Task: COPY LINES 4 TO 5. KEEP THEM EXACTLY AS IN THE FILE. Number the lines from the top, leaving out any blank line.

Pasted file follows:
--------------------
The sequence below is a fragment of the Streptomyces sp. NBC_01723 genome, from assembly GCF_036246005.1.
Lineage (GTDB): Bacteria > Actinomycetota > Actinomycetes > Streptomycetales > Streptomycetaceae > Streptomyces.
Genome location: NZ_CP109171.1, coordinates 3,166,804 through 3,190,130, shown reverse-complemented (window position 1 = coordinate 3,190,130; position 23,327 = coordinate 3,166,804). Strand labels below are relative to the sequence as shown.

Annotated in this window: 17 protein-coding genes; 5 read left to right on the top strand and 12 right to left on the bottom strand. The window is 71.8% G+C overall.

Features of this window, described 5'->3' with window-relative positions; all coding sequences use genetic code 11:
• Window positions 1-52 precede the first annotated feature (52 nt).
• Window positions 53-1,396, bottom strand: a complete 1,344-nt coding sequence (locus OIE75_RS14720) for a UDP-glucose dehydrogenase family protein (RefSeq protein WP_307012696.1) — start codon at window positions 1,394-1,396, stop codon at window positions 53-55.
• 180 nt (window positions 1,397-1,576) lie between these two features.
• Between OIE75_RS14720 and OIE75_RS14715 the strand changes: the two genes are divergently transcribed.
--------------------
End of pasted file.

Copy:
Annotated in this window: 17 protein-coding genes; 5 read left to right on the top strand and 12 right to left on the bottom strand. The window is 71.8% G+C overall.

Features of this window, described 5'->3' with window-relative positions; all coding sequences use genetic code 11: